This article outlines the mathematical notation conventions adopted throughout the website.

An arbitrary **set** will be represented by an uppercase letter without an index, e.g. \(X\). Arbitrary elements of a set will be denoted as lowercase letters. If the elements require indices, they will be enclosed in braces for distinction from tensor components, e.g. \(\begin{Bmatrix} x_{i}\end{Bmatrix} \in X\).

An arbitrary **tensor quantity** of rank 1 (vector) or above will be represented by a boldface letter, e.g. \(\bm{V}\).

If a coordinate system is established (or implied), **Tensor components** will be represented by indices (lowercase letters) attached to a letter, e.g. \(\delta^{i}_{\phantom{i}j}\). **Covariant** tensor components will be represented by lower indices, e.g. \(g_{ij}\). **Contravariant** tensor components will be represented by upper indices, e.g. \(C^{i}\).^{[1]} The distinction is irrelevant in the case of an Euclidean metric.

Wherever the same index appears in an upper and lower position in a product, **summation** over the index is implied, i.e.

\[
a_{i} {b}^{i}_{\phantom{i}j} c^{j} ≡ \sum_{ij} a_{i}b_{ij}c_{j}
\]

**Matrix or array entries** will remain in boldface to distinguish them from more general tensor components. They will always have all indices as subscripts, e.g. \(\bm{A}_{12}\) or \(\bm{A}_{1i}\). Summation over array entries is never implied, and will always be explicitly written.

A hat will be used to denote **unit vectors**, e.g. \(\bm{\hat{e}}\) with components \(\hat{e}_{i}\).

The number sets are defined conventionally as \(\begin{Bmatrix} ℝ,ℕ,ℤ,ℚ,ℂ,𝕀\end{Bmatrix}\), which correspond to real, natural, integer, raitonal, complex and imaginary numbers, respectively. Euclidean charts in \(n\) dimensions are denoted \(ℝ^n\). Their standard basis vectors (which are usually left implicit) are denoted \(\{\bm{\hat{e}}_{x_{i}}\}\).

The uppercase letters \(D\), \(J\), and \(H\) will be reserved for the material derivative, Jacobian and Hessian of a tensor (field). See also the provided examples.

The zero tensor (all components are zero) will be denoted with the boldface \(\bm{0}\), even in component-form equations (the indices are dropped, they have no meaning).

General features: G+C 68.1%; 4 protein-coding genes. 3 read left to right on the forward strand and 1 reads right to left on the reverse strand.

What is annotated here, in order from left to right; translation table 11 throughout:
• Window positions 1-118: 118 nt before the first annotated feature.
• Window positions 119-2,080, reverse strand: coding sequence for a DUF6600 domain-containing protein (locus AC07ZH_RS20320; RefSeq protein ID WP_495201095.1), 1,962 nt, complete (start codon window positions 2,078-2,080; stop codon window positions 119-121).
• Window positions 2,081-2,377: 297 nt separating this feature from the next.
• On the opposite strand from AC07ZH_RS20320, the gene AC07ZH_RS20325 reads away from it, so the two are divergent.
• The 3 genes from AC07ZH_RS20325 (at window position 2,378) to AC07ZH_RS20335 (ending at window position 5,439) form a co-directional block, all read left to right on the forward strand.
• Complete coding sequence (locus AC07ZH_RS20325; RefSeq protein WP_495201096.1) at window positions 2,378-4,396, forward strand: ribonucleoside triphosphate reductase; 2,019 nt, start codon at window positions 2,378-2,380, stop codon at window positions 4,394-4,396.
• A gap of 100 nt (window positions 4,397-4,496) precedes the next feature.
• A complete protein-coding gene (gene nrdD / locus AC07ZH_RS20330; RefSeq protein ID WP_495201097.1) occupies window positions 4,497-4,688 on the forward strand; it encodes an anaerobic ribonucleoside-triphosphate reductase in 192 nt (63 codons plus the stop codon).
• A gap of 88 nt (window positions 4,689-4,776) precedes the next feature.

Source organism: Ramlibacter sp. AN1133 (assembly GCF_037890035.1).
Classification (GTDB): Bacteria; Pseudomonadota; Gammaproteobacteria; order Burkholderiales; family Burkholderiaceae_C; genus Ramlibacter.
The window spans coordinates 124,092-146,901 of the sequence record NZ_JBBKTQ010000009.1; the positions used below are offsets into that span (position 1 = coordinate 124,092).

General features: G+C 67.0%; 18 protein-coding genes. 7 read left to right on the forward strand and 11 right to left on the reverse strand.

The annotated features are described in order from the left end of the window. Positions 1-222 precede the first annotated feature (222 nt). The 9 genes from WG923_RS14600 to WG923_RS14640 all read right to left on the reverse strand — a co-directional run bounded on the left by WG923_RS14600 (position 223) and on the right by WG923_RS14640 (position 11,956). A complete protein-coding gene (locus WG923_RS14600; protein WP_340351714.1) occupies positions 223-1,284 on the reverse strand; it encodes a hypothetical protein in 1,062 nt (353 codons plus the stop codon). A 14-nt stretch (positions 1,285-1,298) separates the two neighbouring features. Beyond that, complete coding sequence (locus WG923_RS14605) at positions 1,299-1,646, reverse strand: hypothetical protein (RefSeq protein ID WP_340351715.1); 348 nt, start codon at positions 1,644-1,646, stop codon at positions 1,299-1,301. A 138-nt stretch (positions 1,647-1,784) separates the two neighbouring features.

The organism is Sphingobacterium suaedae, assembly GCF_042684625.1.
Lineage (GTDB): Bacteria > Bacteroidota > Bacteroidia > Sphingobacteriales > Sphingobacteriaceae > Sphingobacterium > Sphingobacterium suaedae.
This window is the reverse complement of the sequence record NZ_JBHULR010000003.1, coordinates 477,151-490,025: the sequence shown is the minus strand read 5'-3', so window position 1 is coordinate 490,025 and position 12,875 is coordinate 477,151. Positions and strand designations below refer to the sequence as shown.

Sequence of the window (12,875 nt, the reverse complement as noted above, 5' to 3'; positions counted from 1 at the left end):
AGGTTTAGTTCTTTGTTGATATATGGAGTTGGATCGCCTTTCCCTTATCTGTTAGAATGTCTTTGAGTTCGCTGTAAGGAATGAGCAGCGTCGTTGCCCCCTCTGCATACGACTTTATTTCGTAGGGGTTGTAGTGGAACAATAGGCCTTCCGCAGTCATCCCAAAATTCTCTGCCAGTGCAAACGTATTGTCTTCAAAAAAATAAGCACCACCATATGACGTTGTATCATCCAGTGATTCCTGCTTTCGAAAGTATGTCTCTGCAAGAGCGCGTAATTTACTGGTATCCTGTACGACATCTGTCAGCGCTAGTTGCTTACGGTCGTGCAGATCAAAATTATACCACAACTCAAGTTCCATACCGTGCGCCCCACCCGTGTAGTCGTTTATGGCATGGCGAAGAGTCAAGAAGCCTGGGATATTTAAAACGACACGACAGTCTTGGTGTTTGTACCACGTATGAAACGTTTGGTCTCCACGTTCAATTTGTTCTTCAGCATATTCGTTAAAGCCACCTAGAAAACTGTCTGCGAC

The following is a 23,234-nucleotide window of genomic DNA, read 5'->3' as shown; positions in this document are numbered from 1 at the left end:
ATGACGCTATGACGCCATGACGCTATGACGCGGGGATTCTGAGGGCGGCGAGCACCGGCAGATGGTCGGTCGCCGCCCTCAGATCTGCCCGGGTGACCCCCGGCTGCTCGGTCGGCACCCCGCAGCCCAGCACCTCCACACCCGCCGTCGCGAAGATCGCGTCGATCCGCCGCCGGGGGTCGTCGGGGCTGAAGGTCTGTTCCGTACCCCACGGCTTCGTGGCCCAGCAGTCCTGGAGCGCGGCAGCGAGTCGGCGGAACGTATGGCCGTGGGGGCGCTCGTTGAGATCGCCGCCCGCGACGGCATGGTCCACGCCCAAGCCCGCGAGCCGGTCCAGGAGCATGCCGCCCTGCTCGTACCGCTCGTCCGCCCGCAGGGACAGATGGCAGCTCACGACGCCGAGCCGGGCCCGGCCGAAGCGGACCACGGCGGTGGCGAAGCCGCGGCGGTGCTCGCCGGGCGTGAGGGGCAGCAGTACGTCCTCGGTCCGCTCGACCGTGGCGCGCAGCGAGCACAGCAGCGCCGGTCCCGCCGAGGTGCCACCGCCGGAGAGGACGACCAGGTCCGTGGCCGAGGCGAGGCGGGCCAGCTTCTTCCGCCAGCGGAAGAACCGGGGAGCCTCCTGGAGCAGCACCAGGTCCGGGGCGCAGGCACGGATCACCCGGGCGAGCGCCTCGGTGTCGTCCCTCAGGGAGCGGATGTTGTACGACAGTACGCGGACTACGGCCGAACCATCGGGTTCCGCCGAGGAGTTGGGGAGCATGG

The following symbols refer to the indicated tensors unless otherwise clarified:

\(ε \quad\) (with components \(ε_{ijk}\) in a basis) is the permutation symbol (Levi-Civita symbol),

\(δ \quad\) (with components \(δ_{ij}\) in a basis) is the Kronecker delta (discrete delta function), and

\(g \quad\) (with components \(g_{ij}\) in a basis) is a (positive-definite) metric tensor (field).

Here are some examples of common operations, shown using both matrix and tensor notation.

Operation | Matrix notation | Tensor notation |
---|---|---|

Inner (scalar) product | \(a = \bm{u} ⋅ \bm{v}\) | \(a = g_{ij}u^{i}v^{j}\) |

Cross product in \(ℝ^3\) | \(\bm{w} = \bm{u} × \bm{v}\) | \(w^{i} = ε^{i}_{\phantom{i}jk}u^{j}v^{k}\) |

Matrix-vector product | \(\bm{u} = \bm{A}\bm{v}\) | \(u^{i} = g_{jk}A^{ik}v^{j}\) |

Matrix-matrix product | \(\bm{C} = \bm{A}\bm{B}\) | \(C^{ij} = g_{kl}A^{il}B^{kj}\) |

Outer (tensor) product | \(\bm{A} = \bm{u} ⊗ \bm{v}\) | \(A^{ij} = u^{i}v^{j}\) |

Continuum mechanics quantities will be frequently used. These examples show notation conventions for an arbitrary field \(f:ℝ^{n} → ℝ^{m}\) evaluated at position \(\bm{x} ∈ ℝ^{n}\) to give the tensor \(\bm{F} ≔ [f]_{\bm{x}}\).

Quantity | Matrix notation | Tensor notation |
---|---|---|

Gradient (spatial) | \([∇\bm{F}] ≡ [∇f]_{\bm{x}} ≔ \begin{bmatrix} [∂_{x_{1}} \circ f]_{\bm{x}}\\ ⋮\\ [∂_{x_{n}} \circ f]_{\bm{x}}\end{bmatrix}\) | \(∂^{i}F^{jk} ≔ [g^{ij}∂_{j}f]_{\bm{x}}\) |

Jacobian | \([J\bm{F}] ≔ \begin{bmatrix} [∂_{x_{1}} \circ f]_{\bm{x}} & ⋯ & [∂_{x_{n}} \circ f]_{\bm{x}}\end{bmatrix}\) | \(J(F)^{ij}\) |

Hessian | \([H\bm{F}] ≔ \begin{bmatrix} [∂^{2}_{x_{1}} \circ f]_{\bm{x}} & ⋯ & [∂^{2}_{x_{n}} \circ f]_{\bm{x}}\end{bmatrix}\) | \(H(F)^{ij}\) |

Divergence (spatial) | \([∇ ⋅ \bm{F}] ≡ [∇ ⋅ f]_{\bm{x}}\) | \(∇_{i}F^{ij}\) |

Curl (spatial) | \([∇ × \bm{F}] ≡ [∇ × f]_{\bm{x}}\) | \(ε^{ijk}∂_{i}F_{lj}\) |

Derivative (temporal) | \(\dot{\bm{F}} ≡ [∂_{t}f]_{\bm{x}} ≔ \begin{bmatrix} [∂_{t} \circ f]_{\bm{x}} \cdot \bm{\hat{e}}_{x_{1}}\\ ⋮\\ [∂_{t} \circ f]_{\bm{x}} \cdot \bm{\hat{e}}_{x_{n}}\end{bmatrix}\) | \(\dot{F}^{ij}\) |

Material derivative | \([D\bm{F}] ≔ \dot{\bm{F}} + \begin{bmatrix} d_{t}\bm{x} \cdot \bm{\hat{e}}_{x_{1}}\\ ⋮\\ d_{t}\bm{x} \cdot \bm{\hat{e}}_{x_{n}}\end{bmatrix} \cdot ∇\bm{F}\) | \(D(F)^{ij}\) |

Derivative (with respect to \(ξ\)) | \(d_{ξ}\bm{F} ≡ [∂_{ξ}f]_{\bm{x}}\) | \(d_{ξ}(F)^{ij}\) |

[1] | Unfortunately, I have had to resort to tedious manual usage of `\phantom` to get index ordering to work. No \(\LaTeX\) web engine that I am aware of can render tensor notation properly. MathML, the new XML-based (yuck) mathematics markup specification for the web does have a multiscripts definition, but web browser support is predictably poor. I may eventually switch to that if it becomes standard. |

© Leon Bilton. Last modified: May 17, 2022. Website built with Franklin.jl and the Julia programming language.